We used z transformation to standardize the values of each field concerning the farm context. For instance, a positive value of the field area means that the respective field is larger than the average field of the farm to which it belongs. The field context predictors category included: the standard z-score of the area of the field (FIELDAREA), the standard z-score of the compactness index of the field (COMPACTNESS), the standard z-score of the distance of the field to the farm centroid (DISTANCE), a binary predictor of the presence of a small woody feature in the proximity of 50-meter buffer (SWF), information on whether the field belonged to an area designated as naturally constrained (ANC), and the presence of a water body in the proximity of 20-meter buffer (WATERBODY) (Table 1). We selected the 20-meter buffer distance of water bodies used by Paulus et al. (2022), who studied the spatial allocation of agri-environmental schemes in our study region. The five meters buffer represents an intermediate distance that considers the effects of field edges on pollinators (Reynolds et al. 2022) or natural enemies (Büchi 2002).

Soil and terrain conditions

This category included values of soil fertility (SOIL FERTILITY), soil moisture (SOIL MOISTURE), wind (WINDEROSION), and water erosion (EROSION(KLSR) extracted from the digital soil map at a scale of 1:50,000 from the Saxon State Ministry for Energy, Climate Protection, Environment, and Agriculture (SMEKUL 2021c) (Table 1). The soil fertility index considered the capillarity, risk of waterlogging, cation exchange capacity, stone content, and plant-available water in the root space of the soil (Table S2). The soil moisture index was calculated based on parameters such as the soil pore system, climate, and terrain (Table S3). The wind erosion indicator described the erosion hazard depending on the soil type and long-term average wind speed (Table S4). The water erosion risk considered the soil type, slope length, slope inclination, and regenerative erosivity of the soil (Table S5). All predictors were tested for collinearity using pairwise correlation analysis. Since no correlations of Pearson’s |r| > 0.7 occurred (Dormann et al. 2013), no variables were excluded (Fig. S1–3).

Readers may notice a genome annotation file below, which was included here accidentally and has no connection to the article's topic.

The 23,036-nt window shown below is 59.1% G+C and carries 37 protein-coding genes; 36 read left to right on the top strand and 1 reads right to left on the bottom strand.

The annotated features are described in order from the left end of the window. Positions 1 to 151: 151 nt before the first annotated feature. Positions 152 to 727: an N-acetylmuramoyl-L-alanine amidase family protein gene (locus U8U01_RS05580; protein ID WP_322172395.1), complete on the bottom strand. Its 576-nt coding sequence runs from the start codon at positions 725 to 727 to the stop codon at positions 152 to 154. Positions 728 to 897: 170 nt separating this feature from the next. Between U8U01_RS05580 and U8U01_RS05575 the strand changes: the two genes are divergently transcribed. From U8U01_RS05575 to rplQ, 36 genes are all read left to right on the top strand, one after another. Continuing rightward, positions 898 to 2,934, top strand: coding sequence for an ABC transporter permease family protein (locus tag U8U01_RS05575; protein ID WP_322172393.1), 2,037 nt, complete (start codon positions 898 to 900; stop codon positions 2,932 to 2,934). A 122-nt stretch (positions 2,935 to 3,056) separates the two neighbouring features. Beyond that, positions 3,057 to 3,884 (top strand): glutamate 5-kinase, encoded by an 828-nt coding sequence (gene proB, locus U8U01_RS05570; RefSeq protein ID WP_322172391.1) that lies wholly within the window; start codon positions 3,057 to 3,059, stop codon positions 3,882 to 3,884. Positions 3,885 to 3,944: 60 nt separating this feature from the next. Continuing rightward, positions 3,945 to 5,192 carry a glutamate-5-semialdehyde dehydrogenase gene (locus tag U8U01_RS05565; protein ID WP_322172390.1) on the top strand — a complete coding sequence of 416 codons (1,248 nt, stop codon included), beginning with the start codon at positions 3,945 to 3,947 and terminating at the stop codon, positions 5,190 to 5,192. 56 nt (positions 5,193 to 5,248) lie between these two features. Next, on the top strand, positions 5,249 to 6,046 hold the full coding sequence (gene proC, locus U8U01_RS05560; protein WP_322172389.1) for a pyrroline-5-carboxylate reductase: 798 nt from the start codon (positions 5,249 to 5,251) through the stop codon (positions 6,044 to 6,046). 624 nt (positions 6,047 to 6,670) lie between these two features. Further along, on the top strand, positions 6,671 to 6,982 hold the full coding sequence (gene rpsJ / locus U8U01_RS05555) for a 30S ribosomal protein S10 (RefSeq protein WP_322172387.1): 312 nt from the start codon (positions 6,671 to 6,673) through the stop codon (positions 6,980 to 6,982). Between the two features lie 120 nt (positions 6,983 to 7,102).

Statistical analysis

We used multinomial regression models to evaluate the influence of variables related to the farm and field context and the field terrain and soil conditions on EFA allocation in farmland. Multinomial regression is a logistic regression employed to predict the probability that a case is in a particular category when the dependent outcome includes more than two categories. Multinomial models break the outcome variable into a series of comparisons between pairs of categories, on which the probability (odds) of an observation being a member of a specific group rather than the reference group is calculated. In multinomial models, a logistic transformation of the odds (Log (OR)) is the dependent variable. The odds value can range from 0 to infinity and express the likelihood that an observation is a member of the reference group rather than a member of the group used for comparison. It holds that odds = p/(1 − p). The odds ratio (OR) estimates the change in the odds of membership in the target group for a one-unit increase in the predictor and it is calculated by using the regression coefficient of the predictor as the exponent:

$${\text{log}}\left( {{\text{odds}}} \right) = {\text{logit}}\left( {\text{p}} \right) = {\text{log}}\left( {{\text{p}}/\left( {{\text{1}} - {\text{p}}} \right)} \right){\text{ }} = {\text{ }}\beta _{0} {\text{ }} + {\text{ }}\beta _{1} {\text{ x}}_{{\text{1}}} {\text{ }} + \ldots$$

Where p = the probability that a case is in a particular category, β0 is the intercept, and β1, \(\ldots\) are the regression coefficients of x1.